Two reindeer at the Buffalo Zoo decided to prance out onto the huge snowdrifts. They waltzed out of their pens and the zoo itself. Maybe they thought they had finally made it home.

On the other hand, nine people were found buried in their cars. Others had heart attacks while trying to shovel the snow. Car accidents took even more lives (there was a travel ban, but not all workers got a day off). The storm cost the area economic losses in the neighborhood of $221 million. That includes $36 million in lost wages for city residents.

Buffalo became known as the city of snow mostly because of the images people saw on the nightly news.

Buffalo’s notorious blizzard of 77

Buffalo made the news around the world because of the photos that resulted from the storm. Of course, most people had to wait to see the photos because you still had to take your film to be developed at the store. And there were no cell phones to check on your family.

People were stuck on roads for hours (which is terribly dangerous if snow covers your tailpipe because you may end up dying from carbon monoxide poisoning, as some do during these types of storms). Babies were delivered at home because emergency vehicles could not get down the streets. The power went out in homes across the area. Families huddled together for warmth (no matter how mad you were at your siblings).

Buffalo and their “southtowns” (like Hamburg and Orchard Park) often get loads of lake-effect snow early in the year. This can be annoying and plentiful, and this snow is the result of the lake not yet being frozen and adding more moisture to the air.

However, during Buffalo’s Blizzard of ’77, the lake had frozen. And that was even worse because it helped the snowdrifts blow across areas where shoveling and plowing could be undone in a matter of minutes with the right (or wrong) gust of wind.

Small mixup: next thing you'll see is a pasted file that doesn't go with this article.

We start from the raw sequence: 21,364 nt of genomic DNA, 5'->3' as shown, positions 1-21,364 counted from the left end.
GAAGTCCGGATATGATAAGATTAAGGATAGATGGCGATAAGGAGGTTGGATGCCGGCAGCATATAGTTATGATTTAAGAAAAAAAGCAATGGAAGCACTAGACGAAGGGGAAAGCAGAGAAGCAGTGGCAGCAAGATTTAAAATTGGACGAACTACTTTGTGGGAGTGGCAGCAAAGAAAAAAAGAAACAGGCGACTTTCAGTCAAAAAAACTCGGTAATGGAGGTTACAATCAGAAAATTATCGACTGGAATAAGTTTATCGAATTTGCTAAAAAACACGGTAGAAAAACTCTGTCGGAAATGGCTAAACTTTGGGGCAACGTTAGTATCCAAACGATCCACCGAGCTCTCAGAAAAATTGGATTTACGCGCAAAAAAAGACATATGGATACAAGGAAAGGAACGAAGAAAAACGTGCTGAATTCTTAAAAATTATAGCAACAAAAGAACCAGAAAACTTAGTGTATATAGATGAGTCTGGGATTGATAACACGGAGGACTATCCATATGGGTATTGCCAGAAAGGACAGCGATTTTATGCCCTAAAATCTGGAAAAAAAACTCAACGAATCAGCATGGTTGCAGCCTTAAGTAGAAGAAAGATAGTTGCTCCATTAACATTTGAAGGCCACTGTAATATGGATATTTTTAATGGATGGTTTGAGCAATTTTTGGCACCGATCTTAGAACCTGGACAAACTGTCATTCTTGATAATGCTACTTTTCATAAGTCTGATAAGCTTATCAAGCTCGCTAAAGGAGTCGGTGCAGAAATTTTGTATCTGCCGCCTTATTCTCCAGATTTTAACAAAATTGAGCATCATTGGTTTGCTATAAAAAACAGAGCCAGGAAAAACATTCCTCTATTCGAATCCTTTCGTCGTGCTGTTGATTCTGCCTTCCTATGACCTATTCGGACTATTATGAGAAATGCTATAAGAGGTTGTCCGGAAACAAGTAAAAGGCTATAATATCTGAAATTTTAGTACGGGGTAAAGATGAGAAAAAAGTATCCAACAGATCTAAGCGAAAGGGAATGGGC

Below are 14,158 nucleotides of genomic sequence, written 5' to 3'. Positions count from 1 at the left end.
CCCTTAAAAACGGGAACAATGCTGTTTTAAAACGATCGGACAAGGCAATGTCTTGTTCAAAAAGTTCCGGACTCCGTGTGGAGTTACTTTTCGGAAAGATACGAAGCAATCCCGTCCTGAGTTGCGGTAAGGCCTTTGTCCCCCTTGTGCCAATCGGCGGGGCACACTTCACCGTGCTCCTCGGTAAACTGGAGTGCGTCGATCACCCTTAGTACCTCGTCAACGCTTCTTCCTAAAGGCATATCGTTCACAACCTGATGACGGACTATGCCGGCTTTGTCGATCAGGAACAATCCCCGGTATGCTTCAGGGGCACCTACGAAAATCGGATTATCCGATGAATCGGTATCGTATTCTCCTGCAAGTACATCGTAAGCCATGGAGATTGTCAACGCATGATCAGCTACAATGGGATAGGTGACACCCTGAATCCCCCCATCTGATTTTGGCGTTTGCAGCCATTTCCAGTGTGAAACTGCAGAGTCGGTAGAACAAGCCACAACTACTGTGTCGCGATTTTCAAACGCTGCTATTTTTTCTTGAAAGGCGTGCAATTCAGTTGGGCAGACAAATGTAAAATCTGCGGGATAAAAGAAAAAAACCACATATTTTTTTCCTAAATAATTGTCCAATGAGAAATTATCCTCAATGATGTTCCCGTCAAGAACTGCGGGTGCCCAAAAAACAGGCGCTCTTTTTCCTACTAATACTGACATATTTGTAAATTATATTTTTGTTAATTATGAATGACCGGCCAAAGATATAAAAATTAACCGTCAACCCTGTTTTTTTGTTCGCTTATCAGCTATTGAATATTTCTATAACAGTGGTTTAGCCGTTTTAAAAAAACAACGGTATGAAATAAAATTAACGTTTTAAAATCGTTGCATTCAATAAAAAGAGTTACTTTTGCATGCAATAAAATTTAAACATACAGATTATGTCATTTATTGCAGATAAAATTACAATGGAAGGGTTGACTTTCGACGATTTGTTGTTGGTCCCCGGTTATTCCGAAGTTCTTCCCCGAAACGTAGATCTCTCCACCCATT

Prior to the first day of the blizzard, it had snowed just about every day since Christmas, so Mother Nature had a lot of ammo to work with. Buffalo had 33-59 inches of snow (depending on where you were) already on the ground before the blizzard even began. That made the snow even harder to move because it was densely packed. Construction equipment wasn’t enough to move some of it. There was no place to put the snow after a few hours.

The Blizzard was a regional event and not the worst blizzard

The Blizzard of 77 in Buffalo was one of the first to be broadcast around the world. This made it memorable to people well outside the region. And other regions got walloped as well.

The Blizzard of 78 was actually worse in some ways. 100 fatalities were recorded, and that nor’easter spread out farther. It affected New England, New Jersey, Pennsylvania, and New York. Plenty of people felt it in the Midwest as well!).

Part of what made the Blizzard of 77 so memorable is the help that came from around the country in its aftermath. The National Guard set up a post in the city of Buffalo. Equipment came from as far as Colorado to help with the clean-up.

Only around 12 inches of new snow fell during the blizzard itself. But the winds of nearly 70 mph were enough to maim and kill. So were the Arctic temperatures (the wind chill made it feel like −60 °F).